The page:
Filing a lawsuit is a serious decision that should never be undertaken lightly. Many people don't consider the facts of lawsuits before heading to their local courthouse to file, and when the process actually starts, they discover themselves lost. Here are some basic steps to consider before filing a lawsuit.

1. Ask yourself if you have a good case

            A very important step to take before filing is evaluating whether or not you have a valid case. Take some time and consider your case; is it worth? Can you win? Moreover even if you win is it worth the money, energy and time? Will it damage your reputation?

2. Research the theories of law

                  Take some time and do research on the theories of law and see if it supports your theories and under which your lawsuit will be filed. Consult an attorney before fill the suit to see if you have a legal basis to start a civil case. The attorney might suggest you on how and whether to proceed with the lawsuit.

3. List the Evidence

                      Collect all of the necessary evidence you will use, such as documents, writings, objects, records, photographs, and so on to see if you can meet the burden of proof. If there are witnesses, contact all the witness and find out if they will be willing to testify on your behalf.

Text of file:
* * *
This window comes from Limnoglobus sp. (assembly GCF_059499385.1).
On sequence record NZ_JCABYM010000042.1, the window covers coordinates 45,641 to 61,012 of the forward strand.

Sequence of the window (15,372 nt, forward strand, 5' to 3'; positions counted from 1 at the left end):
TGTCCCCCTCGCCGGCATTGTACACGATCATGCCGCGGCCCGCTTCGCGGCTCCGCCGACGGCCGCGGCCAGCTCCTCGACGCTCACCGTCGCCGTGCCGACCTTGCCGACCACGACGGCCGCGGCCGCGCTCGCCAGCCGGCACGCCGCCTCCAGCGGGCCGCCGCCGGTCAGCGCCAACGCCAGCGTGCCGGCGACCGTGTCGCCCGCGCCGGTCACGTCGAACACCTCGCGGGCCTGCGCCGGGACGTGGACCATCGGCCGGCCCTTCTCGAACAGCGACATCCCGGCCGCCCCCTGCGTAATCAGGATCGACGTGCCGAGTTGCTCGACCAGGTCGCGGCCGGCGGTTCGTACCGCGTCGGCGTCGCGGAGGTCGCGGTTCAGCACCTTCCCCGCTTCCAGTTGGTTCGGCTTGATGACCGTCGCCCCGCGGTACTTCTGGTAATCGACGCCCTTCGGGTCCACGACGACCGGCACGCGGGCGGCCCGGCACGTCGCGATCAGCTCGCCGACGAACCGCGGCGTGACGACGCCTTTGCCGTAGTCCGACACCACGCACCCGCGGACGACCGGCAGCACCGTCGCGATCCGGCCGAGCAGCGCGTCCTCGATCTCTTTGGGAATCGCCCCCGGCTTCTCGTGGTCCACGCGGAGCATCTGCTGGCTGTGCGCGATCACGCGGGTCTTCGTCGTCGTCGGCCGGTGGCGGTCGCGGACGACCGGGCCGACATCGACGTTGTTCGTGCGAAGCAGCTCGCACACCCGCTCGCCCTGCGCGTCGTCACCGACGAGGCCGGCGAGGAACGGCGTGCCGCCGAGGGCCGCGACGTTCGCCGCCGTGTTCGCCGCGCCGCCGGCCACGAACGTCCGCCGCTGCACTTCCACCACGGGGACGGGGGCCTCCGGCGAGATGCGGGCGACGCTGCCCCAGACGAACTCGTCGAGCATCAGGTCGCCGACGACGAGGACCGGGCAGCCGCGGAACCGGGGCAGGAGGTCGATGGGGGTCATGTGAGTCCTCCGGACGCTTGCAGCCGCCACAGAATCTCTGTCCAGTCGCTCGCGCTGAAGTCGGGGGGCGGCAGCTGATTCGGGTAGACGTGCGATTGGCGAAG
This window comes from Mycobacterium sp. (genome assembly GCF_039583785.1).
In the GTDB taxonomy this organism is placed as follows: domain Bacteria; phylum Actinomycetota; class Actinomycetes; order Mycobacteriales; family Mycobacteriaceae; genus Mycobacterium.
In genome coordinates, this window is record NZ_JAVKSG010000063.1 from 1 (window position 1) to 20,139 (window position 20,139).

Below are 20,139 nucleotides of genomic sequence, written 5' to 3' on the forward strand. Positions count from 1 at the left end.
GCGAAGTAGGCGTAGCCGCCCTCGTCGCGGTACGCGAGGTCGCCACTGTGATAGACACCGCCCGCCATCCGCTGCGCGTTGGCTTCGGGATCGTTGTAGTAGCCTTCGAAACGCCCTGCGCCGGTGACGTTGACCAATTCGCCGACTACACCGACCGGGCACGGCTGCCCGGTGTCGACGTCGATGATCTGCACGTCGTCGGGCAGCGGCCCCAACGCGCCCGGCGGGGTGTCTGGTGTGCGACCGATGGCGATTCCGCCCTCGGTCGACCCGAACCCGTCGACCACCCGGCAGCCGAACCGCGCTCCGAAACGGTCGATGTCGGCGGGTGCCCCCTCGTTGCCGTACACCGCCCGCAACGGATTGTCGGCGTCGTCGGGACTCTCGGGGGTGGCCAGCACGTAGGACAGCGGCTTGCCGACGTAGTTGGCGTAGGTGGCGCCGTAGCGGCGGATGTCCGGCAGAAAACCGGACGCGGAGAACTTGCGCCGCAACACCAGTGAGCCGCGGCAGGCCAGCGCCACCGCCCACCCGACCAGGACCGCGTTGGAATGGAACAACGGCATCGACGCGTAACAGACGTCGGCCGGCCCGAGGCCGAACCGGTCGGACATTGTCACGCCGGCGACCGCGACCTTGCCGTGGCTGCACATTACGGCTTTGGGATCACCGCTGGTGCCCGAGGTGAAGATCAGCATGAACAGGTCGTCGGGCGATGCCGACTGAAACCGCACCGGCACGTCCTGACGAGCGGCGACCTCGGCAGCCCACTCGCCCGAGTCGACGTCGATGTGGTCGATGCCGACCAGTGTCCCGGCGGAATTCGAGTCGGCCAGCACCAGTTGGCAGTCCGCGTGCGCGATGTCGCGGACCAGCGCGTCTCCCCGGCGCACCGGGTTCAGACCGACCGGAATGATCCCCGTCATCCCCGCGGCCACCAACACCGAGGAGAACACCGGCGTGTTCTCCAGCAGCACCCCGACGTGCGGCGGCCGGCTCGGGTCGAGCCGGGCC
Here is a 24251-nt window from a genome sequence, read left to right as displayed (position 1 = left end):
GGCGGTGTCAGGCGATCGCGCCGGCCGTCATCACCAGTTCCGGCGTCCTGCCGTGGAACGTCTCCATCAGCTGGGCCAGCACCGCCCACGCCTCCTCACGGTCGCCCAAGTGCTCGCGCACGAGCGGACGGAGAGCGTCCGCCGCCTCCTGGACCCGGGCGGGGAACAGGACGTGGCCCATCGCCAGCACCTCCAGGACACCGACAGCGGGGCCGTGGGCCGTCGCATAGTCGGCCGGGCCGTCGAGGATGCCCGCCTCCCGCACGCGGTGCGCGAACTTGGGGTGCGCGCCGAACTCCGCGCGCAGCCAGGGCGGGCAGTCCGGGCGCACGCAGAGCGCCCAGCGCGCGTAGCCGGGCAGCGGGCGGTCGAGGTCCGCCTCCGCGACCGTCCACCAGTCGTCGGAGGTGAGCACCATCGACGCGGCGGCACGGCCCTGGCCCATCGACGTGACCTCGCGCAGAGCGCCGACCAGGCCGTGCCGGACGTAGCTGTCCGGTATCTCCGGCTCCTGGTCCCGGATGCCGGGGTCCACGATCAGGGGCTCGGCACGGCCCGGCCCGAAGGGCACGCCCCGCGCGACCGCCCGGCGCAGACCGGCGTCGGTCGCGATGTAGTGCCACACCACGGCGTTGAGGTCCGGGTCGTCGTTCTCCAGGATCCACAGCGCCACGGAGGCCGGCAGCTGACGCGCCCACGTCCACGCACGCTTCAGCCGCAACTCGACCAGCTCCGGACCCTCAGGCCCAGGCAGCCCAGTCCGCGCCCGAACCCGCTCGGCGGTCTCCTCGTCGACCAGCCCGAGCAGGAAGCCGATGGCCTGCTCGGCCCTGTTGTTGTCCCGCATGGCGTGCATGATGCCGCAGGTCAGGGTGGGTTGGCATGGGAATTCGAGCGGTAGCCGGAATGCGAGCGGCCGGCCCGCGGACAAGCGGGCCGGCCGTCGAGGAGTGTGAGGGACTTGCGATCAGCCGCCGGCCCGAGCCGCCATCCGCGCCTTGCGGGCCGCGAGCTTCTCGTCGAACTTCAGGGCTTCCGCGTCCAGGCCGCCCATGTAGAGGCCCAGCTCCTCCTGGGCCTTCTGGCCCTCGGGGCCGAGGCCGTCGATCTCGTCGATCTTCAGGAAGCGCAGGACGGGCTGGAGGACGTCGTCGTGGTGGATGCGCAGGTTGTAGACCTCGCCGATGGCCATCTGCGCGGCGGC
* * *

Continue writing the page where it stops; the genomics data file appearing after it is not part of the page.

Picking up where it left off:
4. Think about whether you'll Be Able to Collect 

                    It does not mean that you will ever collect just because a judgment is entered in your favor. Examine the person you wish to sue to find out what types of assets they have to satisfy any judgment you might receive. For instance, suing a person for one million dollars when their annual salary doesn't exceed $20,000 means you won't ever collect.

5. Make a Reasonable attempt to Settle With the Defendant

                   Until you have made reasonable attempt to settle with the defendant many states will not allow you to file a lawsuit. The Laws differ from state to state, but it is a fine idea to contact the defendant before filing a lawsuit. If there is any other way to dispute other than by filing a lawsuit then talk to the other party and come to an agreement.